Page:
Squirrel Migrations

When virgin forests covered much of eastern North America, vast armies of gray squirrels (Scirius carolinensis) periodically migrated over the landscape.  They swam across major rivers and swarmed over farmer’s cornfields, eating every last ear of corn.  The very first tax enacted in Ohio is a tribute to their former pestilence–all homesteaders were required to bring 3 squirrel scalps to the tax collector.  The following passage from the book, America as seen by its First Explorers, by John Bakeless illustrates this stunning phenomenom.

In the autumn hundreds of squirrels were sometimes found swimming from one shore to another.  Merriwether Lewis, on his way down the Ohio to pick up his companion, William Clark, in preparation for the Lewis and Clark expedition, found so many of them in the water that he used his trained Newfoundland to plunge in, catch them, and bring them aboard the boat, where they proved ‘when fryed a pleasant food.’

Boatmen near Marietta found the river ‘completely overrun with immense quantities of black and gray squirrels.’  They climbed fearlessly up the oars to rest on the boats, which sometimes had five or six of them aboard at once.  Since about a third of the little animals drowned before they reached the other bank, travel was sometimes unpleasant because of ‘thousands of dead squirrels putrifying on its surface and its shores.’

On land, a hunting party could easily bring in several hundred squirrels at once, and kills of one or two thousand are sometimes reported.  Kentucky riflemen scorned random shooting at these tiny, lively targets.  There was a local Kentucky joke to the effect that a squirrel was inedible unless shot squarely through the left eye.  Some hunters shot squirrels only through the eye and that only when they saw them in the highest treetops.  Really distinguished woodsmen like Daniel Boone refused to shoot the little animals at all.  They preferred  ‘barking off the squirrel,’ that is, putting a bullet into a branch exactly at their feet.  Audubon, for whom Boone gave a demonstration, wrote ‘The whip-like report resounded through the woods, and along the hills in repeated echoes.  Judge of my surprise, when I perceived that the ball had hit the piece of bark immediately beneath the squirrel, and shivered it into splinters, the concussion produced by which had killed the animal and sent it whirling through the air.'”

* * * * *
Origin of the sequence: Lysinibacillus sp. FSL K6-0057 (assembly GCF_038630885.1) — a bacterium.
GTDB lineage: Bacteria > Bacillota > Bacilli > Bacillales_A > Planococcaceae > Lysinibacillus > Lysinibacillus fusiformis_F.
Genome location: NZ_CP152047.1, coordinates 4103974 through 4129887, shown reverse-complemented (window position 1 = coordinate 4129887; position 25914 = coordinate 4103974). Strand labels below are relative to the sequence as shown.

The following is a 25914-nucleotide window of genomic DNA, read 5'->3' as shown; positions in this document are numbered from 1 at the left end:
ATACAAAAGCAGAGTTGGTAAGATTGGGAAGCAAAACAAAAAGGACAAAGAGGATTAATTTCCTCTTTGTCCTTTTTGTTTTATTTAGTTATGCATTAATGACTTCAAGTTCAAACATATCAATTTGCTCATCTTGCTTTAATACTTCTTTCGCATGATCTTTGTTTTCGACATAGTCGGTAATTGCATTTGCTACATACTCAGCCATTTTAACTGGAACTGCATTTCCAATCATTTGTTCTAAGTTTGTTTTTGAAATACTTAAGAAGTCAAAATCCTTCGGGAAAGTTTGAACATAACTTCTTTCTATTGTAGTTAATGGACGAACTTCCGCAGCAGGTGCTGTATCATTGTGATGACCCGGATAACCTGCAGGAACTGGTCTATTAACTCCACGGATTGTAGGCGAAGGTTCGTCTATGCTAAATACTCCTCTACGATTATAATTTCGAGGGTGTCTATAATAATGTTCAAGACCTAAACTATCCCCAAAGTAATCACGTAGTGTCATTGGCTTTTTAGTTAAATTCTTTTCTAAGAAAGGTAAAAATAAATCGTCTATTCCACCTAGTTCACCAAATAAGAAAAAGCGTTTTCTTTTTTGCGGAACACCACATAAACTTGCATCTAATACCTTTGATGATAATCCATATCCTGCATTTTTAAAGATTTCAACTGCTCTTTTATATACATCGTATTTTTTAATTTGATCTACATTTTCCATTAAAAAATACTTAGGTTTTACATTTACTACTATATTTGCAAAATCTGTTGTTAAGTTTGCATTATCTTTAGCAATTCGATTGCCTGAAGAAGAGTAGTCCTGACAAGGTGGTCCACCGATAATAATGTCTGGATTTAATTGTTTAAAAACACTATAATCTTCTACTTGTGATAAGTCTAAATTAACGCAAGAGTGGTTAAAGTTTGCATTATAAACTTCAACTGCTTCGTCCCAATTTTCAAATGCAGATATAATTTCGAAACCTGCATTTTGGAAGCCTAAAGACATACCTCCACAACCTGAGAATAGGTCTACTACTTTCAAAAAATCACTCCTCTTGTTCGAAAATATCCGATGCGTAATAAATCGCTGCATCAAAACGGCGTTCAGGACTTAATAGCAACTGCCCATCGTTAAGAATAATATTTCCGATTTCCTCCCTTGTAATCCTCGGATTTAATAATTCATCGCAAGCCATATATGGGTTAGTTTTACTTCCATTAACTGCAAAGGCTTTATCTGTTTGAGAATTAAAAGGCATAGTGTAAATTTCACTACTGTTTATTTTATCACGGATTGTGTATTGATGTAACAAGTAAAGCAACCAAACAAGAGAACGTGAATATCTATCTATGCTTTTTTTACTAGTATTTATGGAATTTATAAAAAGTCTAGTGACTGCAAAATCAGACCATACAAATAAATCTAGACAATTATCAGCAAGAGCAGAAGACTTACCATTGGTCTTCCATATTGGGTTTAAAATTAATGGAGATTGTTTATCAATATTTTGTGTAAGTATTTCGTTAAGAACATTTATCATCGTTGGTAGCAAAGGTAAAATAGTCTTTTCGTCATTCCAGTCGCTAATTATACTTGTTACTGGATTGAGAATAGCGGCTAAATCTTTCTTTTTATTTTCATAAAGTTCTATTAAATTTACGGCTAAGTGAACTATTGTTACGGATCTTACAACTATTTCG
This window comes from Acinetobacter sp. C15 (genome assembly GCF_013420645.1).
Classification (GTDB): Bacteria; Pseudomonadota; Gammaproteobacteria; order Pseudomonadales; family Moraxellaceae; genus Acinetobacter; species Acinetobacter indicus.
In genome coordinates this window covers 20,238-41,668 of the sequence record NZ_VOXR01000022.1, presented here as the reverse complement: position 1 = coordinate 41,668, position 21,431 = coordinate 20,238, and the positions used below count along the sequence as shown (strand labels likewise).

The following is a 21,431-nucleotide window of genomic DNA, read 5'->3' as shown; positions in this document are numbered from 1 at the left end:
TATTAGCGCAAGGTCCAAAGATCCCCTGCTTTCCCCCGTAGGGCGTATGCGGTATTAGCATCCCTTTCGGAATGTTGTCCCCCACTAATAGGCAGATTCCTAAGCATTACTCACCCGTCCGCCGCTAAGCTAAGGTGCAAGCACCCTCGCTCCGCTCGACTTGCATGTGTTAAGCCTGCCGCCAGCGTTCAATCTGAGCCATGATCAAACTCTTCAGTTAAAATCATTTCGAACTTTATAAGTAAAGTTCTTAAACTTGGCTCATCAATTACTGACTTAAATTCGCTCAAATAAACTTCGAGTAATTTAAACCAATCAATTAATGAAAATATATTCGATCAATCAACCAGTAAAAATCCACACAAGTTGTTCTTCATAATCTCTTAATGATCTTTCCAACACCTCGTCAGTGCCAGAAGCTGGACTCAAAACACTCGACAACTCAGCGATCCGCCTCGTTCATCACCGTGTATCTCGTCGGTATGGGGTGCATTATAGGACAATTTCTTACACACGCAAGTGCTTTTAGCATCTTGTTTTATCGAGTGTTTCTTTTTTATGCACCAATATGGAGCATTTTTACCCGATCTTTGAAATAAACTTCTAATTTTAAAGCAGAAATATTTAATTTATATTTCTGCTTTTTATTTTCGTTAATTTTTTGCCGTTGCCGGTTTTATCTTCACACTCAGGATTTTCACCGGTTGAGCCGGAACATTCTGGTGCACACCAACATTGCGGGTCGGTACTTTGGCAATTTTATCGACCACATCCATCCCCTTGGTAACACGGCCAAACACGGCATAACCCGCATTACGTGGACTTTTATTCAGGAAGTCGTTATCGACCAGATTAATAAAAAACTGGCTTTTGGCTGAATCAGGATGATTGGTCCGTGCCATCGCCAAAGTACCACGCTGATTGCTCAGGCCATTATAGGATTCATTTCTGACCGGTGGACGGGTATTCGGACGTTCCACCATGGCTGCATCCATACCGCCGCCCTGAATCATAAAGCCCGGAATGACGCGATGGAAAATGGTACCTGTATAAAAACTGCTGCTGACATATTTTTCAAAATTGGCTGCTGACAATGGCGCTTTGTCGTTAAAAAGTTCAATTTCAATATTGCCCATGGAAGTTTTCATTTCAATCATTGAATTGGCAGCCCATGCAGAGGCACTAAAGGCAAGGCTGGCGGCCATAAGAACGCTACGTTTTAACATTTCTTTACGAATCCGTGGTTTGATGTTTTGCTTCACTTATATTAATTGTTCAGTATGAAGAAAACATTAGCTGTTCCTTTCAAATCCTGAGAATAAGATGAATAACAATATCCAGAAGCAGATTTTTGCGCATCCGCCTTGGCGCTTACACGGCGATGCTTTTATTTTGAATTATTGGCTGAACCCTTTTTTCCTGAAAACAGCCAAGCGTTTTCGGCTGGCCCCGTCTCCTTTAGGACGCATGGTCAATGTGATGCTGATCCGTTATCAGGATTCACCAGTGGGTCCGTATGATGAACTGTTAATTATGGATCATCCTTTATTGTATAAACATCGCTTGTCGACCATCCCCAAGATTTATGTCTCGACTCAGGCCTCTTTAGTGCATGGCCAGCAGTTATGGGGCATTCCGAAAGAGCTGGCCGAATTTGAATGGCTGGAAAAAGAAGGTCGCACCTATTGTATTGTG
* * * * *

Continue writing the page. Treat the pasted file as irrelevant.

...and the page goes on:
J.J. Audubon’s painting of what he called the migratory squirrel–Scirius migratorious.  He incorrectly believed it was a unique species, but it was actually the same species as the common gray squirrel.

Massive squirrel migrations were so common during the early 19th century that J.J. Audubon mistakenly believed migrating squirrels were a distinct species.  We now know mass migration is an occasional habit of the gray squirrel.  Mass squirrel migrations stopped occurring following the felling of the old growth timber by the late 19th century, but they still happen on a much smaller scale.  The last recorded squirrel migration occurred in 1998 and took place in Arkansas and some adjacent states.  There was also a squirrel migration in 1968 on the eastern seaboard from Maine to North Carolina.  The squirrels migrate in all different directions, unless they are crossing a major body of water when they all head in the same direction.  The migrations last 4 weeks and always occur in September–a time when food is normally abundant.

Scientists don’t know for sure what caused these massive squirrel migrations, but Van Flyger, a retired scientist, put forth a strong logical hypothesis in 1969.  Recent squirrel migrations occurred in poor mast years that immediately followed good mast years.  During the good mast years when acorns are abundant, gray squirrels produce 2 litters.  Normally, in September, gray squirrels disperse to new ranges because early fall is when food is most abundant and young squirrels have an easy time establishing a new territory.  This is known as the “autumn reshuffle.”  The movement is influenced by the amount of mast the squirrels spend time burying.  They stay in the same territory when they experience the spent time there storing food.  But if there is an excess of young and a shortage of food, the overpopulation of squirrels will just keep dispersing across the landscape.  It’s the normal autumn reshuffle on steroids.  The squirrels keep moving because there is not enough mast for them to spend a long enough time in the same vicinity to establish a territory.  They must have a kind of biological clock that tells them to stop dispersing because they’ve buried enough acorns in 1 area to keep them alive for the rest of the year.